Just a short trek from Todos Santos in Baja California Sur, Mexico, is a mini compound offering a unique escape from the bustle of the up-and-coming tourist town. Surrounded by a desert landscape dotted with low-lying scrub and cacti, Casa Santos responds to its environmental context through resilient and sustainable architecture that celebrates place and performance.
When architects María Gómez, Héctor Coss and Giovanni Ocampo were commissioned for the project, it was initially intended as a private villa for two business owners and their families. In a move that proved fortuitous, as the retreat is now available for public bookings, the trio broke away from a standard house set-up by sequestering different room functions (bedroom, kitchen and living space) into 11 separate yet identical cubes arranged into three clusters (two main groupings of four and a guest set of three).
“From the very beginning, we were fascinated by the idea of completing the program with formworks,” Gómez says of the decision to have the modules made from concrete. This was also a pragmatic choice: The seismic desert region experiences dramatic temperature shifts from day to night. Another priority was to ensure that the structures blended in with their surroundings, so the architects collected rock samples to formulate a colour-matched vegetable-pigment tint for the Cemex concrete.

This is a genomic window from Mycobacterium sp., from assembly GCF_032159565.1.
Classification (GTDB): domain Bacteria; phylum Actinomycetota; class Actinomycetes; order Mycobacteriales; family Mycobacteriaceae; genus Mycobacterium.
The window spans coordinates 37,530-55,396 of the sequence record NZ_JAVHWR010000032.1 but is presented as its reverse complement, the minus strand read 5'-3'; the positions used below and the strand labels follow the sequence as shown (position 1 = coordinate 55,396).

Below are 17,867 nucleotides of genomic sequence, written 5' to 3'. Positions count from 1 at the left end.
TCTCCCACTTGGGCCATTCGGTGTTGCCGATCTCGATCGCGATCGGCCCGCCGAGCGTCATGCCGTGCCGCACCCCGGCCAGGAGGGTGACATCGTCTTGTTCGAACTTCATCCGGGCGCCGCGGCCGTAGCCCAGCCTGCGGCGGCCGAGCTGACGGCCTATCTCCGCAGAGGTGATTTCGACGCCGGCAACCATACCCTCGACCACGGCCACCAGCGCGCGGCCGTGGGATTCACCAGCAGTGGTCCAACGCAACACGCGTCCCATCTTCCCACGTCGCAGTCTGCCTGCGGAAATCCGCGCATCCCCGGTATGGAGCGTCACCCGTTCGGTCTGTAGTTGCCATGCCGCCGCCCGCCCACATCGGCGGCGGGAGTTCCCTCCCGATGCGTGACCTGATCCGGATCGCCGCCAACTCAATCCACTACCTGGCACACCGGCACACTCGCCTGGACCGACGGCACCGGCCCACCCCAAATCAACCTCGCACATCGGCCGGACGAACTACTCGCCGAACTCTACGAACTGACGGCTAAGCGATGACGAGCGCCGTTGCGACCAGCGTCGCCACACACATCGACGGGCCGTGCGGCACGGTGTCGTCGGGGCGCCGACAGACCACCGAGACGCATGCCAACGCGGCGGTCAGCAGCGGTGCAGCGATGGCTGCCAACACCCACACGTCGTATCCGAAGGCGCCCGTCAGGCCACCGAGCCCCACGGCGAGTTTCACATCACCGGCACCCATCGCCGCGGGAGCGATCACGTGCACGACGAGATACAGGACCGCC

After prototyping for design, dimension and hue at their workshop in Oaxaca, a single 4-by-4-by-3.2- metre frame was developed as the formwork for all 11 buildings. “This allowed us to achieve great efficiencies of scale in the construction process,” says Gómez. She also notes that all scrap metal left over from the formwork was used for doors, gates and fences across the property (which also includes an oasis-like plunge pool and a low-slung maintenance and storage shed).
Poured on site, the 11 cubes are defined by their “sunset pink” tone and thick ribs, which give them a compelling texture and aid in climate control. “The channels provide shadows throughout the day, which lowers the temperature during the summer months,” says Gómez. Inside, these “gutters” contribute a pleasing visual rhythm that is enhanced by smooth concrete dividing walls and flat-fronted built-in wood furnishings. Large sliding glass windows afford access to private terraces framed by open steel canopies, which can be draped with canvas for further protection from the sun.
A private retreat in Mexico uses repetition and textured concrete to provide an oasis in the desert.